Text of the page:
The lies one man told himself about the Vietnam War.
] All history books, no matter how they are written, are political books, and A Bright Shining Lie, from its title on, is very much a political book.
The mere facts of the Vietnam war can be structured in a book to prove nearly anything. The numbers, the places, the names, the weapons, the battles, and the men have been rearranged in probably a hundred different historical treatments. The bookshelf of the war contains versions shaded from the staunchest anticommunist domino theorist to the yippiest peacenik, albeit the ardor for either extreme is failing as the years go on.
The more important considerations, those about the wars within the human heart, remain. Sheehan has his friend John Paul Vann's heart to examine, and the parallels he draws between Vann's emotions and the nation - the pride, egotism, hatred, shame, and moral confusion - will probably last long after the details have any meaning at all.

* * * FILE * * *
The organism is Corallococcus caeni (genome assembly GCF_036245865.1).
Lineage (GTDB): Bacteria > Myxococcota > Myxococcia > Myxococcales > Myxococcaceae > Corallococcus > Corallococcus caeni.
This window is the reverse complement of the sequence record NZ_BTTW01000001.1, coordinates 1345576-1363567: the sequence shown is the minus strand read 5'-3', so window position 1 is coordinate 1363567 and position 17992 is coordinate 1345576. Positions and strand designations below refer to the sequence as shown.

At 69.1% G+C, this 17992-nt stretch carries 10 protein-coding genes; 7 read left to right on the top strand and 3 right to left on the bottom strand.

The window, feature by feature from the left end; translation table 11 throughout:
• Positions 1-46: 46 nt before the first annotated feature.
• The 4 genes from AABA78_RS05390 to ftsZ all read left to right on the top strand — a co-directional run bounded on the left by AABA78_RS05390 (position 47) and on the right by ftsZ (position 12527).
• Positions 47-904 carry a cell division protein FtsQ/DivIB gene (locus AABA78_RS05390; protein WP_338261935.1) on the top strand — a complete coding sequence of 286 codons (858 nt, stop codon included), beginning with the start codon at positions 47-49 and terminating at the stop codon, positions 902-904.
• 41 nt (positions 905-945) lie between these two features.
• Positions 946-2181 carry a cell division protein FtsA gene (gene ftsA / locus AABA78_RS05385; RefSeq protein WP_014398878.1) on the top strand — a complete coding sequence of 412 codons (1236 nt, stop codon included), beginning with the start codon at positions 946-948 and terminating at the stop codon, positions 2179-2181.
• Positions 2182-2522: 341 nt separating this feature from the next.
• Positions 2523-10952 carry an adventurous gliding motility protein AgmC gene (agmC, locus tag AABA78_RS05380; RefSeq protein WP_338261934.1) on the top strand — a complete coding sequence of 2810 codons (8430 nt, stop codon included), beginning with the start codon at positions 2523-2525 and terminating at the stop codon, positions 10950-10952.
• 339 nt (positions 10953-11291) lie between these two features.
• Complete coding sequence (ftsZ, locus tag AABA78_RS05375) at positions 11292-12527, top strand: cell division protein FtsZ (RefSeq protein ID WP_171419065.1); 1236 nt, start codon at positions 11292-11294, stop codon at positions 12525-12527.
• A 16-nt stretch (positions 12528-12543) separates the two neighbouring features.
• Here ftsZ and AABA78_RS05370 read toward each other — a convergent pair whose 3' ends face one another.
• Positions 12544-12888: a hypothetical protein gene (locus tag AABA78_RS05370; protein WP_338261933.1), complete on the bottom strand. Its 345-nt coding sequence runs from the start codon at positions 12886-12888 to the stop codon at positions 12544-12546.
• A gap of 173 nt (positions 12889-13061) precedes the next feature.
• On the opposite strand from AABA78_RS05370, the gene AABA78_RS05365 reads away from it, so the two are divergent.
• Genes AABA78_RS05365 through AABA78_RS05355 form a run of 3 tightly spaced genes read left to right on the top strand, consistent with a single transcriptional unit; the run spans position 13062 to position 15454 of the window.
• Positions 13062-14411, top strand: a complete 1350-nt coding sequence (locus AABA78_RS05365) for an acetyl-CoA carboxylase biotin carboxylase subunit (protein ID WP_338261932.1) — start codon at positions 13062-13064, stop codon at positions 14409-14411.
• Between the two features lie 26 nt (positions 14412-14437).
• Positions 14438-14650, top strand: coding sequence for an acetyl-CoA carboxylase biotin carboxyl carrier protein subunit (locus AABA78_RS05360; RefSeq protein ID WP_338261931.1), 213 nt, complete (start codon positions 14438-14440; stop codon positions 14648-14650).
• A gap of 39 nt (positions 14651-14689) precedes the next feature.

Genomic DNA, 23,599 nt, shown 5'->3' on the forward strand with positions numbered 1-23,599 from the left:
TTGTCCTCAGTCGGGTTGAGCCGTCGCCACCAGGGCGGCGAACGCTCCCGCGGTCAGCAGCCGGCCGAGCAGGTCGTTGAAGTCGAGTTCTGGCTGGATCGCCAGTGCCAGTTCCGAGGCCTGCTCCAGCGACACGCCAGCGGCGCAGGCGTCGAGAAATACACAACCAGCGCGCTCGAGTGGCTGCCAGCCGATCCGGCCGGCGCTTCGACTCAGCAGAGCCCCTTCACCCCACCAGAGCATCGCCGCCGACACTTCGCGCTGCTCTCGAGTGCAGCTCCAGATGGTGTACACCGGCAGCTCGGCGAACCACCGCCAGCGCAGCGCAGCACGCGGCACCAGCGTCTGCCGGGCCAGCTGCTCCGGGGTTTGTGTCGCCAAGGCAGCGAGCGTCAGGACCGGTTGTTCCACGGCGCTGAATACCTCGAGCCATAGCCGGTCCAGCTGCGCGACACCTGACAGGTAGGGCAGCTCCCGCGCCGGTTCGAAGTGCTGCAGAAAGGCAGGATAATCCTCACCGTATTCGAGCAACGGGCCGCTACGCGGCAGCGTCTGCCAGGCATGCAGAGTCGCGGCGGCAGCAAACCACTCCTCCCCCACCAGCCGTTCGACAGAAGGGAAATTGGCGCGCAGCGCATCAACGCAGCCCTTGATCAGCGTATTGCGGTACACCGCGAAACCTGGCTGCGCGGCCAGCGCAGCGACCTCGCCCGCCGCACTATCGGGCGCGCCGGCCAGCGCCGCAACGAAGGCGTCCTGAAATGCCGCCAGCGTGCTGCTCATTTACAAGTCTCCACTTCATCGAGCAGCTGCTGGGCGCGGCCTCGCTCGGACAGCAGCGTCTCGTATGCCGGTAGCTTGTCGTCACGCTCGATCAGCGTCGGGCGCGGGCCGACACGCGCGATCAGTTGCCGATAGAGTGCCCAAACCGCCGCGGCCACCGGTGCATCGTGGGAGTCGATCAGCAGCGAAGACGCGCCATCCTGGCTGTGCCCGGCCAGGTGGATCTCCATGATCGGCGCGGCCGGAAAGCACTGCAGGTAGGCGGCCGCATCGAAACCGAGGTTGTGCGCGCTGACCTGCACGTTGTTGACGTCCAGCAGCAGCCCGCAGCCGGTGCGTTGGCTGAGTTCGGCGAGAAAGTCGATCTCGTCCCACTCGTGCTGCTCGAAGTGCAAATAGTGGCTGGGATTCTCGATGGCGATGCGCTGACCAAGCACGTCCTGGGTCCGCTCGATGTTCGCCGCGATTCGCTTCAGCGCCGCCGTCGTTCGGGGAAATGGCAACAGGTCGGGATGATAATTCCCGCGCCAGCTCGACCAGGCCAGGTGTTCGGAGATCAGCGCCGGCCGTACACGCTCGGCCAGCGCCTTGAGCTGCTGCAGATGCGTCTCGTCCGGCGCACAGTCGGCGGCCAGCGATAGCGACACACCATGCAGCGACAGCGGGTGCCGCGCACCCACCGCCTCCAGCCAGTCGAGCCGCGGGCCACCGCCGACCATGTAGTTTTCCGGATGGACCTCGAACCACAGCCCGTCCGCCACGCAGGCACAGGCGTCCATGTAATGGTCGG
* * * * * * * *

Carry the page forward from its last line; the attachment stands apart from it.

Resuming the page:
Vann was an Army colonel who early on in the war recognized the fundamental error being made by the top command. Sheehan was a reporter for the New York Times who arrived with the first wave of journalists in the early '60s and saw the American involvement in Southeast Asia as a defensible incursion by the US into the affairs of another state.
Vann spoke as few officers then did; he was frank and pointed, showing the fallacy of the hamfisted tactics the upper command had planned. As the war went on, Vann got into trouble with his superiors; Sheehan got into trouble with his at the Times. A bond was formed.
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